Google Inc (GOOGL) Bug Hunting Team Is Causing Embarrassment To Microsoft And Apple
Google Inc (NASDAQ:GOOGL) is continuing to investigate potential security flaws across major tech companies’ software products. The search engine giant allows a 90-day grace period to fix such vulnerabilities, following which it threatens to publicly disclose such information if they are not patched. However, Bloomberg reports that software companies like Apple Inc. (NASDAQ:AAPL) and Microsoft Corporation (NASDAQ:MSFT) have been taking Google’s public disclosure warnings lightly.
Talking on Google’s 90-day policy, John Dickson, a principal with a software security firm, expressed his anguish, asking who made Google the referee of the marketplace for vulnerability notification.
In the most recent instance this year, Microsoft was actively working on a patch for a bug in its Windows 8.1 operating system. However, the company has a policy of releasing patches every Tuesday and hence it asked Google to hold until the coming Tuesday. However, Google refused to bend on its 90-day policy.
In response, Chris Betz, Microsoft Corporation (NASDAQ:MSFT)’s security research group director, wrote in a blog post that the Google decision was more like a “gotcha,” which could ultimately make customers suffer.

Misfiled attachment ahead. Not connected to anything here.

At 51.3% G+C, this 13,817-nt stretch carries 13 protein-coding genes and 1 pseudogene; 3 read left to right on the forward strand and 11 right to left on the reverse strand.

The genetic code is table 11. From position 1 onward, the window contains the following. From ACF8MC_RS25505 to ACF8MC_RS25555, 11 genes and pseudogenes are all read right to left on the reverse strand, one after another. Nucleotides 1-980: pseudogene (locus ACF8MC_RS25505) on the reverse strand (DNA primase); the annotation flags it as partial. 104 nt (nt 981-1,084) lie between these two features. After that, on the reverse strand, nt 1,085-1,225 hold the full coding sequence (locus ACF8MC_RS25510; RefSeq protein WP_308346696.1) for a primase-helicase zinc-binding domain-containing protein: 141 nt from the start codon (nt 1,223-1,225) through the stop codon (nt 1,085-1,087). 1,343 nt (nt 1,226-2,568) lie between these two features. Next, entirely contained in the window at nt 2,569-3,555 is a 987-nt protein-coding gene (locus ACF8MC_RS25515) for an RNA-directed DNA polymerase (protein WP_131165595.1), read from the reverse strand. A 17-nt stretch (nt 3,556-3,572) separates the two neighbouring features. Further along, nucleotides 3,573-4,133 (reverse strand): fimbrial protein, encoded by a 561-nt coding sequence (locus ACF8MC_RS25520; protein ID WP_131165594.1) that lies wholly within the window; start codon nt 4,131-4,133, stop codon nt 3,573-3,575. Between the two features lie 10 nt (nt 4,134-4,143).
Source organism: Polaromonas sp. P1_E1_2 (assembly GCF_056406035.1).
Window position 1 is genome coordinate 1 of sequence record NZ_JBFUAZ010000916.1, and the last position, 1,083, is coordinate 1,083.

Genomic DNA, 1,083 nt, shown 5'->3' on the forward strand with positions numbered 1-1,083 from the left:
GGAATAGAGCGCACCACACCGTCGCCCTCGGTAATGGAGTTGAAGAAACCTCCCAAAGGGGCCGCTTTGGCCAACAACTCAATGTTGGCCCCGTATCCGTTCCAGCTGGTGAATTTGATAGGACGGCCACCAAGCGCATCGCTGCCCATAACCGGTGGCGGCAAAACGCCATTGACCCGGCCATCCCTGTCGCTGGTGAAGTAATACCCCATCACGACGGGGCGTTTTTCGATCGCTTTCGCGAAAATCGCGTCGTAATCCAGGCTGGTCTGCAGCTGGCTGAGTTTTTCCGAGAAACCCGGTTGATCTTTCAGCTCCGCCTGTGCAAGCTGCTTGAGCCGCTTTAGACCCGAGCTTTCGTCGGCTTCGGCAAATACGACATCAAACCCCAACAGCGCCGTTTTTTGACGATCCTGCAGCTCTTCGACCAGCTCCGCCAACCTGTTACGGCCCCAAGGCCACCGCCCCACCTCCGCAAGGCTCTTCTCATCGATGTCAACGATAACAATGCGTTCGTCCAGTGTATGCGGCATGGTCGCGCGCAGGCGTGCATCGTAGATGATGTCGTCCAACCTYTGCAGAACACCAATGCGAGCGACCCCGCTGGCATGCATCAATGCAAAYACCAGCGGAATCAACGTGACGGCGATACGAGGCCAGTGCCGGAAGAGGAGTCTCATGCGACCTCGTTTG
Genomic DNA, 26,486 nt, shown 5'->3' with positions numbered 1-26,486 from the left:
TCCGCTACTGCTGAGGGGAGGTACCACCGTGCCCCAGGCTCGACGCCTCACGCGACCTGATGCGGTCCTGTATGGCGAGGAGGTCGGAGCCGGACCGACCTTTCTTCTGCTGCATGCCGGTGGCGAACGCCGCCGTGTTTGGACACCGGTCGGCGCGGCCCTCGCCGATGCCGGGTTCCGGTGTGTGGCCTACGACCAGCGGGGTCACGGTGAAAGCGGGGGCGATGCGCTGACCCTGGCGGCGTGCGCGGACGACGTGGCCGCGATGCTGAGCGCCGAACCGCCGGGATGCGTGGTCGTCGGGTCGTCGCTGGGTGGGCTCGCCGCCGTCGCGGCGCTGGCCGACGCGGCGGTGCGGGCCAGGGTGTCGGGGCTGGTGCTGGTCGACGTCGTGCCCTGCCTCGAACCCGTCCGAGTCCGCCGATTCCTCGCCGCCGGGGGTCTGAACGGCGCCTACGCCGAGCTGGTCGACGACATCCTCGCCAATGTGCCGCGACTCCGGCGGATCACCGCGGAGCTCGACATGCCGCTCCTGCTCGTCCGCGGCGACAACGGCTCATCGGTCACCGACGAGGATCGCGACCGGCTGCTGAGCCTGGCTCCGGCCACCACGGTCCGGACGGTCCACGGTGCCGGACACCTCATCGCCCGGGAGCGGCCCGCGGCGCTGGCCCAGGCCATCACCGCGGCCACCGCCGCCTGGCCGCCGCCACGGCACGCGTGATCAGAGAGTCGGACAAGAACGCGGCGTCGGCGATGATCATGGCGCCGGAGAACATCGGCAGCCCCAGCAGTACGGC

Google Inc (NASDAQ:GOOGL)’s Project Zero has also identified vulnerabilities in products from other software makers, including 39 issues in Adobe Systems Incorporated (NASDAQ:ADBE) and 43 in Apple’s software.
The Project Zero team comprises expert security researchers. The project, running since July 2014, gained more highlights as Google went on to reveal a couple of high-profile security bugs. While the project is devoted to safeguarding the best security practices in the industry, Google’s public revelations after the 90-day deadline could easily frustrate the competitors.
Still, Project Zero has its supporters. By refusing to bend on deadlines, Google wants its competitors to work seriously on the bugs within a stipulated time period.
Tom Group, Rook Security Inc. manager, told Bloomberg that Google’s strict policy and pushing for better security is good for the industry.
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